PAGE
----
Furthermore, there is a need to create a better understanding of interactions between mobility and planning policies, and dynamics of (in)equality. Proposals are encouraged to build on existing approaches, indexes and dashboards, and develop suitable indicators and tools to determine the level of access and equality of opportunities for different societal groups on a neighbourhood level. This can include, but is not limited to, active and public transport, exposition to transport externalities, local quality of life, community capital, socio-economic and intersectional data on inequality. Projects should co-create and contextualise their method with local stakeholders and focus on transferability and scaling.


Project proposals submitted under this topic should address one or several of the following issues:

  • What are effective methods for assessing and analysing mobility policy implementation, especially considering availability and use of data and evidence?


  • How may urban mobility data collection, processing, and management be optimised to fill existing data gaps?


  • What are the barriers to collecting and sharing mobility data between levels of government, and the public and private sector, and how may they be overcome?


  • What are effective strategies for building capacity and skills in city administrations to enhance their ability to utilise mobility data for decision-making?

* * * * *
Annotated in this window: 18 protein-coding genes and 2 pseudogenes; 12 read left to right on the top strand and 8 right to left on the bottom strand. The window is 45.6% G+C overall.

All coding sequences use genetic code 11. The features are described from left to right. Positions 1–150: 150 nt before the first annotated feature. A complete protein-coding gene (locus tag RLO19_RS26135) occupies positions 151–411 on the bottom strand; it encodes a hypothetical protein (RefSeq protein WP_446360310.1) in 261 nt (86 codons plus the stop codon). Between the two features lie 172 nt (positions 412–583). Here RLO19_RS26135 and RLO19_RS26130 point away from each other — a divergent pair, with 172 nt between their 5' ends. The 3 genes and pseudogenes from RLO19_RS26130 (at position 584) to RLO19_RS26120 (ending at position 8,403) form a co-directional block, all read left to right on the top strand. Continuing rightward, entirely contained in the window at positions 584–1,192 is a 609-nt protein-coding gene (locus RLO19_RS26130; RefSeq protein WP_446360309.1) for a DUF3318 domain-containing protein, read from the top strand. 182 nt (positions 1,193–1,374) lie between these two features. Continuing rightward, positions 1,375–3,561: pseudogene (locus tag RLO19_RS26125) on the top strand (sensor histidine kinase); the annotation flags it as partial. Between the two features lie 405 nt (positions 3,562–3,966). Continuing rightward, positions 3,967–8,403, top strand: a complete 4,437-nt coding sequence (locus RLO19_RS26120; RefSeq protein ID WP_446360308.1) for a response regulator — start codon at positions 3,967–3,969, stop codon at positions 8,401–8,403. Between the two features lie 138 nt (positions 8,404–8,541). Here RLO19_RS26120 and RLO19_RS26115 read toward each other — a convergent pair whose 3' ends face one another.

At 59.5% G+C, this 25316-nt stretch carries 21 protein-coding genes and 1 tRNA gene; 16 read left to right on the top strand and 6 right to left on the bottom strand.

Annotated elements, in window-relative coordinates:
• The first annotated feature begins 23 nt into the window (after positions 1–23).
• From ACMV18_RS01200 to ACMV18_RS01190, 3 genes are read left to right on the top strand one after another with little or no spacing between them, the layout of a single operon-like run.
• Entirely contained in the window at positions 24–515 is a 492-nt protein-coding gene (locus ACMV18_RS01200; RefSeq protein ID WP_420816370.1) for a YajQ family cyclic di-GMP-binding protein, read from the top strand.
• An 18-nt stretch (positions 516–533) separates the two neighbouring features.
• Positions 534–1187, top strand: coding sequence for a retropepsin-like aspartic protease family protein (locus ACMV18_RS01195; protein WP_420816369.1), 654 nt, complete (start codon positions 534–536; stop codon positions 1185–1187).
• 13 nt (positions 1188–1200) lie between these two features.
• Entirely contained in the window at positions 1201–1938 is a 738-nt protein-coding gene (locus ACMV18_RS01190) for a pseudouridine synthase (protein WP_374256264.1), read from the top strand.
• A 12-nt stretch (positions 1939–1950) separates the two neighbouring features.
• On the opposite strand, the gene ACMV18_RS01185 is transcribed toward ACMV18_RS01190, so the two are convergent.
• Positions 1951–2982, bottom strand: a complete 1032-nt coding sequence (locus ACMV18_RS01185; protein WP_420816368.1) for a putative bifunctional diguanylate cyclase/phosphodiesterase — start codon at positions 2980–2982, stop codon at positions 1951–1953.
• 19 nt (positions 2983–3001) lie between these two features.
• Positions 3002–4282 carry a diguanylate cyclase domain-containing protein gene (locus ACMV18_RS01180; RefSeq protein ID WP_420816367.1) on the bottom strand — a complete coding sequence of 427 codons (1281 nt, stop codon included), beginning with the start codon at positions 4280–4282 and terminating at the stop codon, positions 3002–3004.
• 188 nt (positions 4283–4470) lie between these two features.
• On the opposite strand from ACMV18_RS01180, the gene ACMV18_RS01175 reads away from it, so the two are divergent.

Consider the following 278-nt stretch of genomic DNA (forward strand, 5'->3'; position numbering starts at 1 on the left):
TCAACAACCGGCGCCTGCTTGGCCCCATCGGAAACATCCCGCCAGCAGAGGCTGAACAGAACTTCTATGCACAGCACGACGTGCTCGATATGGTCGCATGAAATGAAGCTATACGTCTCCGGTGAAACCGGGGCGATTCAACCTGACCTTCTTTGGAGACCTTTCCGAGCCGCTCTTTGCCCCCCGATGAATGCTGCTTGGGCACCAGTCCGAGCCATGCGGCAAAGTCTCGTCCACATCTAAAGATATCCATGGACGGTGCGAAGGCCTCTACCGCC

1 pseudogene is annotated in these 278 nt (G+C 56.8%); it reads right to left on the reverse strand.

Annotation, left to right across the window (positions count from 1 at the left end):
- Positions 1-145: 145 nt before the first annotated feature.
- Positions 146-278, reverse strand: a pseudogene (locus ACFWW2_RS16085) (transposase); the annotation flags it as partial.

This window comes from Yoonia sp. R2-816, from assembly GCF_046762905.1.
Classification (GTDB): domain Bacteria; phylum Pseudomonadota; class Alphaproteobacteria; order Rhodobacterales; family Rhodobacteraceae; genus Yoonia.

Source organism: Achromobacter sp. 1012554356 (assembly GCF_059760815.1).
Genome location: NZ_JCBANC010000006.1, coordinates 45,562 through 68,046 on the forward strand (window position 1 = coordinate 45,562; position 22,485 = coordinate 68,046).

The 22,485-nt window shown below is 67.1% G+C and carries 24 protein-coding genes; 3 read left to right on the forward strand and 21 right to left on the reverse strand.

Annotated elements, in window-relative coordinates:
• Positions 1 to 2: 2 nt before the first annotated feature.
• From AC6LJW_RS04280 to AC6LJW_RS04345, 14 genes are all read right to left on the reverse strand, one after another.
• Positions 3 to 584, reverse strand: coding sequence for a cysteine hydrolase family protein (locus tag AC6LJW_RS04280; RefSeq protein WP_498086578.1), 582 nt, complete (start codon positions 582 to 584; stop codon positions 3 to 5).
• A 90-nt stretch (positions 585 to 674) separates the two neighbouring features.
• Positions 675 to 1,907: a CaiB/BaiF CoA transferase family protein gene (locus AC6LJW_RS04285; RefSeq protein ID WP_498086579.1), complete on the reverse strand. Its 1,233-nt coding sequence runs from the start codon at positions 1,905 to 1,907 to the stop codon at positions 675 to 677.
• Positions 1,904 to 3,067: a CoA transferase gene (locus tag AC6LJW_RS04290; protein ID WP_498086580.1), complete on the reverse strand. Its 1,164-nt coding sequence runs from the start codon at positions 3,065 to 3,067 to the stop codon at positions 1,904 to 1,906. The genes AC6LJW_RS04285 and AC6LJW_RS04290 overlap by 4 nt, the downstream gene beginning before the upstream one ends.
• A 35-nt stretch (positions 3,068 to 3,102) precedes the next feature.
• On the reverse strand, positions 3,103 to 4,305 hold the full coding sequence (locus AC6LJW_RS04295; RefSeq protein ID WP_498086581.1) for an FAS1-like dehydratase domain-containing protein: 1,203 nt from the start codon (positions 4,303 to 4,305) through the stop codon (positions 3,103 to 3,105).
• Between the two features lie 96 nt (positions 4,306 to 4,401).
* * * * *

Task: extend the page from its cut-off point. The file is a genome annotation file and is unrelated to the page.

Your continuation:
• What are key challenges and unsolved questions associated with methods of measuring scope 3 mobility emissions, and which approaches can help addressing these?


  • How may considerations of scope 3 mobility emissions help understanding mitigation policies for scopes 1 and 2 better? What are expected benefits as well as potentially undesired effects and trade-offs of a policy focus on scope 3?


  • Which indicators and tools may be used to evaluate access and equality on the neighbourhood level? How can they support decision-making processes?


Expected Outputs and Outcomes

Rather than provide isolated technical solutions, projects are expected to address this topic in a systemic way. Project outcomes should be impact-oriented and process-oriented, and therefore as concrete and user-centred as possible. Expected outcomes include, but are not limited to:

  • Contribution to developing robust evidence for urban mobility transitions, including data collection, processing, management, documentation and visualisation.


  • Enhanced knowledge on data gaps and availability, and improved methods for evidence-based governance, decision-making and monitoring, informed by needs and context of stakeholders


  • Transfer of methods, learning and capacity building on data for the urban mobility transition in cities of different sizes and contexts


  • Recommendations on effective decision-making based on qualified data


  • Scoping and experimentation with collaborative models and innovative solutions to collect and share data in practice with relevant stakeholders


  • Approaches to link and complement data on mobility and transport with tools and experience from other related sectors.


  • Further insights, methodologies and models to take on scope 3 of GHG emissions for the transport sector, and linked potential effects of a respective policy focus


  • Indicators and tools on dynamics between mobility and planning policies, and (in)equality on a neighbourhood level


*As defined by Greenhouse Gas Protocol and applied by EU-Mission Climate-Neutral and Smart Cities by 2030. These include all emissions from journeys and transportation outside a city’s limits but link to activities of its inhabitants and businesses, as well as with their consumption.